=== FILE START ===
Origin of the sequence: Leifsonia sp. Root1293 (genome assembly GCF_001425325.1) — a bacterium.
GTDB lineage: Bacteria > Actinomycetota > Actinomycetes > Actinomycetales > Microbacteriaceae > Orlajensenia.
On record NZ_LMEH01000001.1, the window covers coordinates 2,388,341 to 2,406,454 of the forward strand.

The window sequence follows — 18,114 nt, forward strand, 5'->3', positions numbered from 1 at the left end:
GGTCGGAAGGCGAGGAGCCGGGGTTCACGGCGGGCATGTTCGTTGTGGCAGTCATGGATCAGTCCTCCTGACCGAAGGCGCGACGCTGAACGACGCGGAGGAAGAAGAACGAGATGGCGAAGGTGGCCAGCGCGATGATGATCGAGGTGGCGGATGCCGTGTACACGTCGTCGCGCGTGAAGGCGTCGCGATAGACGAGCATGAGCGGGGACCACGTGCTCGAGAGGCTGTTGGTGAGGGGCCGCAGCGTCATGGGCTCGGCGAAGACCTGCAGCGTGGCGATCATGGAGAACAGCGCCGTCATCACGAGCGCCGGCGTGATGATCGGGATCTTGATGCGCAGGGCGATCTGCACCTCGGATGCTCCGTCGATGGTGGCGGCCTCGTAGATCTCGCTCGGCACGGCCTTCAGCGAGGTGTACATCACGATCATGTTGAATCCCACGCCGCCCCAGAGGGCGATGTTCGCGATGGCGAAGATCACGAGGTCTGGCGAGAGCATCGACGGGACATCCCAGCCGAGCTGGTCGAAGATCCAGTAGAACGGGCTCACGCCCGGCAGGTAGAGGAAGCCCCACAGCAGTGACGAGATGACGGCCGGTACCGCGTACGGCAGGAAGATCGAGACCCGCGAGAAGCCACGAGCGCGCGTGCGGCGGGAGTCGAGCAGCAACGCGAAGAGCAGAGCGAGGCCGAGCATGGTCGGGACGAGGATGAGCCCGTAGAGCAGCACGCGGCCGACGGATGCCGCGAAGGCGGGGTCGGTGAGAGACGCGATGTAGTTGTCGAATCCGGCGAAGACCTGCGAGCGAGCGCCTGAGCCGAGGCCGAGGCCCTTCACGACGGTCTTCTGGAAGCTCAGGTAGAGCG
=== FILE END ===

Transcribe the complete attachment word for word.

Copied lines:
Origin of the sequence: Leifsonia sp. Root1293 (genome assembly GCF_001425325.1) — a bacterium.
GTDB lineage: Bacteria > Actinomycetota > Actinomycetes > Actinomycetales > Microbacteriaceae > Orlajensenia.
On record NZ_LMEH01000001.1, the window covers coordinates 2,388,341 to 2,406,454 of the forward strand.

The window sequence follows — 18,114 nt, forward strand, 5'->3', positions numbered from 1 at the left end:
GGTCGGAAGGCGAGGAGCCGGGGTTCACGGCGGGCATGTTCGTTGTGGCAGTCATGGATCAGTCCTCCTGACCGAAGGCGCGACGCTGAACGACGCGGAGGAAGAAGAACGAGATGGCGAAGGTGGCCAGCGCGATGATGATCGAGGTGGCGGATGCCGTGTACACGTCGTCGCGCGTGAAGGCGTCGCGATAGACGAGCATGAGCGGGGACCACGTGCTCGAGAGGCTGTTGGTGAGGGGCCGCAGCGTCATGGGCTCGGCGAAGACCTGCAGCGTGGCGATCATGGAGAACAGCGCCGTCATCACGAGCGCCGGCGTGATGATCGGGATCTTGATGCGCAGGGCGATCTGCACCTCGGATGCTCCGTCGATGGTGGCGGCCTCGTAGATCTCGCTCGGCACGGCCTTCAGCGAGGTGTACATCACGATCATGTTGAATCCCACGCCGCCCCAGAGGGCGATGTTCGCGATGGCGAAGATCACGAGGTCTGGCGAGAGCATCGACGGGACATCCCAGCCGAGCTGGTCGAAGATCCAGTAGAACGGGCTCACGCCCGGCAGGTAGAGGAAGCCCCACAGCAGTGACGAGATGACGGCCGGTACCGCGTACGGCAGGAAGATCGAGACCCGCGAGAAGCCACGAGCGCGCGTGCGGCGGGAGTCGAGCAGCAACGCGAAGAGCAGAGCGAGGCCGAGCATGGTCGGGACGAGGATGAGCCCGTAGAGCAGCACGCGGCCGACGGATGCCGCGAAGGCGGGGTCGGTGAGAGACGCGATGTAGTTGTCGAATCCGGCGAAGACCTGCGAGCGAGCGCCTGAGCCGAGGCCGAGGCCCTTCACGACGGTCTTCTGGAAGCTCAGGTAGAGCG